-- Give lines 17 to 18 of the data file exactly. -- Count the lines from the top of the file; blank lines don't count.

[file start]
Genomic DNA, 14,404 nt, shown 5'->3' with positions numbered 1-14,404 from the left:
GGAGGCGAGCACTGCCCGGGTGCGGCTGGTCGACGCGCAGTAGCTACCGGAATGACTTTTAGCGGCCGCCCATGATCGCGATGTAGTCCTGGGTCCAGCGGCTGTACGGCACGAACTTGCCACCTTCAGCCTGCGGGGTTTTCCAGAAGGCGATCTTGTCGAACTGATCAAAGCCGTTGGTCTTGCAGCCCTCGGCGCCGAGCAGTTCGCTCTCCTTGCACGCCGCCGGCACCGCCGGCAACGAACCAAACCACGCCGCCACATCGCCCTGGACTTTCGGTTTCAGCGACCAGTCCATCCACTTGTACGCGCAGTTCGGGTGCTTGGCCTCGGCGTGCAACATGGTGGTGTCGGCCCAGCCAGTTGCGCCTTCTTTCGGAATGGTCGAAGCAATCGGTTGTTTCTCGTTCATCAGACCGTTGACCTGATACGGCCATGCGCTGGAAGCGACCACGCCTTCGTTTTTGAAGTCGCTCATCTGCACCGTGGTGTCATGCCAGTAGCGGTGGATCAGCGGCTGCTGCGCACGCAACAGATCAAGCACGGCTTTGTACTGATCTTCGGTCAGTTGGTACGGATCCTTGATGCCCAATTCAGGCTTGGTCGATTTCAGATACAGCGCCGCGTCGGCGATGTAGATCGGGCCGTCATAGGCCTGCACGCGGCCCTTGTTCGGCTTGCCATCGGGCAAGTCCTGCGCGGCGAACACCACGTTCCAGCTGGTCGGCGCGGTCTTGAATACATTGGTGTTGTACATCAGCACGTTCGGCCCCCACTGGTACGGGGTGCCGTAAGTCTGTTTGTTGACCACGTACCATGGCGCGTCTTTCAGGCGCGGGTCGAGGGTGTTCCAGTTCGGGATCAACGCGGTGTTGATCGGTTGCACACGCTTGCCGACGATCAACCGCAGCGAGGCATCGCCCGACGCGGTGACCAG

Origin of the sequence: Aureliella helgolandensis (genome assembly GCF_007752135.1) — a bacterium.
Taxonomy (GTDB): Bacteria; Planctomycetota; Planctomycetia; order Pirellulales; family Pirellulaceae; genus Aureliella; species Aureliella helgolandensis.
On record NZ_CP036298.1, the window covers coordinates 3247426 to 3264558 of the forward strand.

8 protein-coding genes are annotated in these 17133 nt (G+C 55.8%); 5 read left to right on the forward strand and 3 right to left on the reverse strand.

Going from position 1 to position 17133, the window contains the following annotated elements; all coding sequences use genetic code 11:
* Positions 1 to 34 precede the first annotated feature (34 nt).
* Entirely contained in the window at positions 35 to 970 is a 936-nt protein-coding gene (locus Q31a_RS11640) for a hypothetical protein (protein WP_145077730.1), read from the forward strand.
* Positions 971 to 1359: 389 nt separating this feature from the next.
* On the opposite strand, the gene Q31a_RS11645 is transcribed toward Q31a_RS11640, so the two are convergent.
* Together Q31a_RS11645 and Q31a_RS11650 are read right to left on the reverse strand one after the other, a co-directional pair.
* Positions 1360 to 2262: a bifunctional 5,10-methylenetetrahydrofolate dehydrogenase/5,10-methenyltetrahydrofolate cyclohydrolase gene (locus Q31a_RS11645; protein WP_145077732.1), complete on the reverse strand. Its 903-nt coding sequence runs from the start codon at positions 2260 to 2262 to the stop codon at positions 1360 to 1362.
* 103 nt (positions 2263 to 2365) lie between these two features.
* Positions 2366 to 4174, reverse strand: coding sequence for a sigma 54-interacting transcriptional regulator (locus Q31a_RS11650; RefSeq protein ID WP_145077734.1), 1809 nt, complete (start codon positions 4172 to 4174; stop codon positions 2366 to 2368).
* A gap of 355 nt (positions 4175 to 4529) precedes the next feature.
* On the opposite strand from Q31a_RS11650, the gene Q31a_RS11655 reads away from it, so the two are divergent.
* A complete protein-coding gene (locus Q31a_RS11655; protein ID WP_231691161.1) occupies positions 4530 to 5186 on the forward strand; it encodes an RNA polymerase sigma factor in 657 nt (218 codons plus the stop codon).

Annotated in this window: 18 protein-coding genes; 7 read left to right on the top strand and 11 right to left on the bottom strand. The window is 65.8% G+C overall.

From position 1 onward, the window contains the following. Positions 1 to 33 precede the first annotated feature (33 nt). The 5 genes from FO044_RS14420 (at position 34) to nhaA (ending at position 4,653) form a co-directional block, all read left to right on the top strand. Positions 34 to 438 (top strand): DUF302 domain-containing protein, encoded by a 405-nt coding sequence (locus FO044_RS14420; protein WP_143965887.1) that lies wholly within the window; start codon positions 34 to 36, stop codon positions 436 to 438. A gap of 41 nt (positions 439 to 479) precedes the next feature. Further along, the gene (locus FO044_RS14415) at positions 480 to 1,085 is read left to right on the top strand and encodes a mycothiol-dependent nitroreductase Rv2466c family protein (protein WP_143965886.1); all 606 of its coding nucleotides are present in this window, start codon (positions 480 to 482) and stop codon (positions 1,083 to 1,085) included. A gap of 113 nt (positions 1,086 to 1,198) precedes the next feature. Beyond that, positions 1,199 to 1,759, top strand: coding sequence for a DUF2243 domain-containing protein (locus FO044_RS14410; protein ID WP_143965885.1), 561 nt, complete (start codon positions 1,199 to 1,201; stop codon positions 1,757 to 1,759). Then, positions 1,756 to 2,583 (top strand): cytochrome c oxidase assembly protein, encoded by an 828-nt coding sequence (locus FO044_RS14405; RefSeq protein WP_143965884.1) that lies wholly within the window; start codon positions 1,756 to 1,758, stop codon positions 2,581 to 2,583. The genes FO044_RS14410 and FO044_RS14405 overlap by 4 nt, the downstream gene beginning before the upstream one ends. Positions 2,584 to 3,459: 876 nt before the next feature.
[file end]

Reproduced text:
* On the opposite strand from Q31a_RS11650, the gene Q31a_RS11655 reads away from it, so the two are divergent.
* A complete protein-coding gene (locus Q31a_RS11655; protein ID WP_231691161.1) occupies positions 4530 to 5186 on the forward strand; it encodes an RNA polymerase sigma factor in 657 nt (218 codons plus the stop codon).